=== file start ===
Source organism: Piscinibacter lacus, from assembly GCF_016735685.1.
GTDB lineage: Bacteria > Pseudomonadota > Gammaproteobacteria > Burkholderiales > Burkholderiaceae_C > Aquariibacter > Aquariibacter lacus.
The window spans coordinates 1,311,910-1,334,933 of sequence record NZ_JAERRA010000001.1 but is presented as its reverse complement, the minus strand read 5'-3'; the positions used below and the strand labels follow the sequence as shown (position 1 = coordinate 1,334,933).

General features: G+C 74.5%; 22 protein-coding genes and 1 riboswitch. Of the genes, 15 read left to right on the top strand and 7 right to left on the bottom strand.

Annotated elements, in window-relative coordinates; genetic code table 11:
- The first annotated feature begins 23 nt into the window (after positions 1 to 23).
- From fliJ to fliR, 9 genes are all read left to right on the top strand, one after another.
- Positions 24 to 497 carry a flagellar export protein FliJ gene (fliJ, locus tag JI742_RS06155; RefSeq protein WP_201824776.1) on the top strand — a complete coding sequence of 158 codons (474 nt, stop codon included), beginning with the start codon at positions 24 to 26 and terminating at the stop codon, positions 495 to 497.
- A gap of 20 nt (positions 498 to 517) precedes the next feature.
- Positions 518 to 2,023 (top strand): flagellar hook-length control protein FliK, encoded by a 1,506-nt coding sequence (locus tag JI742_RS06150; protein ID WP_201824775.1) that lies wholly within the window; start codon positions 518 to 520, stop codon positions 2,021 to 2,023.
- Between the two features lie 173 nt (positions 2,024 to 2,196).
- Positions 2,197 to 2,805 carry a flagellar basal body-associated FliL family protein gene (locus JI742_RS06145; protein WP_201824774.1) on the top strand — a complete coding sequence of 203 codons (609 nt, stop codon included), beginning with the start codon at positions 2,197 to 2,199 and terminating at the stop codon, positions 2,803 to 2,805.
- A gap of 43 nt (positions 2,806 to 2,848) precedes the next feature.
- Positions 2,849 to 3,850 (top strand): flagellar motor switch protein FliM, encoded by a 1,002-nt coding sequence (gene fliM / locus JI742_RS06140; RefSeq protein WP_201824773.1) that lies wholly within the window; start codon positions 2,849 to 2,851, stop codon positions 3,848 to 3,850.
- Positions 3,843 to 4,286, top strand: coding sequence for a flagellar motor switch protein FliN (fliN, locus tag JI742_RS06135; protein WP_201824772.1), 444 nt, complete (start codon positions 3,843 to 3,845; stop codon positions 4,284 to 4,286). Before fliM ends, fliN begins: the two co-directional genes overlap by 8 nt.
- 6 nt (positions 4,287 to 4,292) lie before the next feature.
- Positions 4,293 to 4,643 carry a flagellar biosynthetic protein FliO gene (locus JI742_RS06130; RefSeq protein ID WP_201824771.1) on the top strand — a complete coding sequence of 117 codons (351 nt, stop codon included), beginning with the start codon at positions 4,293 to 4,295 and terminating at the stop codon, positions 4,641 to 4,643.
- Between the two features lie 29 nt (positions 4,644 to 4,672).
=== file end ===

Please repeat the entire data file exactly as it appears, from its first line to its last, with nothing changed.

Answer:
Source organism: Piscinibacter lacus, from assembly GCF_016735685.1.
GTDB lineage: Bacteria > Pseudomonadota > Gammaproteobacteria > Burkholderiales > Burkholderiaceae_C > Aquariibacter > Aquariibacter lacus.
The window spans coordinates 1,311,910-1,334,933 of sequence record NZ_JAERRA010000001.1 but is presented as its reverse complement, the minus strand read 5'-3'; the positions used below and the strand labels follow the sequence as shown (position 1 = coordinate 1,334,933).

General features: G+C 74.5%; 22 protein-coding genes and 1 riboswitch. Of the genes, 15 read left to right on the top strand and 7 right to left on the bottom strand.

Annotated elements, in window-relative coordinates; genetic code table 11:
- The first annotated feature begins 23 nt into the window (after positions 1 to 23).
- From fliJ to fliR, 9 genes are all read left to right on the top strand, one after another.
- Positions 24 to 497 carry a flagellar export protein FliJ gene (fliJ, locus tag JI742_RS06155; RefSeq protein WP_201824776.1) on the top strand — a complete coding sequence of 158 codons (474 nt, stop codon included), beginning with the start codon at positions 24 to 26 and terminating at the stop codon, positions 495 to 497.
- A gap of 20 nt (positions 498 to 517) precedes the next feature.
- Positions 518 to 2,023 (top strand): flagellar hook-length control protein FliK, encoded by a 1,506-nt coding sequence (locus tag JI742_RS06150; protein ID WP_201824775.1) that lies wholly within the window; start codon positions 518 to 520, stop codon positions 2,021 to 2,023.
- Between the two features lie 173 nt (positions 2,024 to 2,196).
- Positions 2,197 to 2,805 carry a flagellar basal body-associated FliL family protein gene (locus JI742_RS06145; protein WP_201824774.1) on the top strand — a complete coding sequence of 203 codons (609 nt, stop codon included), beginning with the start codon at positions 2,197 to 2,199 and terminating at the stop codon, positions 2,803 to 2,805.
- A gap of 43 nt (positions 2,806 to 2,848) precedes the next feature.
- Positions 2,849 to 3,850 (top strand): flagellar motor switch protein FliM, encoded by a 1,002-nt coding sequence (gene fliM / locus JI742_RS06140; RefSeq protein WP_201824773.1) that lies wholly within the window; start codon positions 2,849 to 2,851, stop codon positions 3,848 to 3,850.
- Positions 3,843 to 4,286, top strand: coding sequence for a flagellar motor switch protein FliN (fliN, locus tag JI742_RS06135; protein WP_201824772.1), 444 nt, complete (start codon positions 3,843 to 3,845; stop codon positions 4,284 to 4,286). Before fliM ends, fliN begins: the two co-directional genes overlap by 8 nt.
- 6 nt (positions 4,287 to 4,292) lie before the next feature.
- Positions 4,293 to 4,643 carry a flagellar biosynthetic protein FliO gene (locus JI742_RS06130; RefSeq protein ID WP_201824771.1) on the top strand — a complete coding sequence of 117 codons (351 nt, stop codon included), beginning with the start codon at positions 4,293 to 4,295 and terminating at the stop codon, positions 4,641 to 4,643.
- Between the two features lie 29 nt (positions 4,644 to 4,672).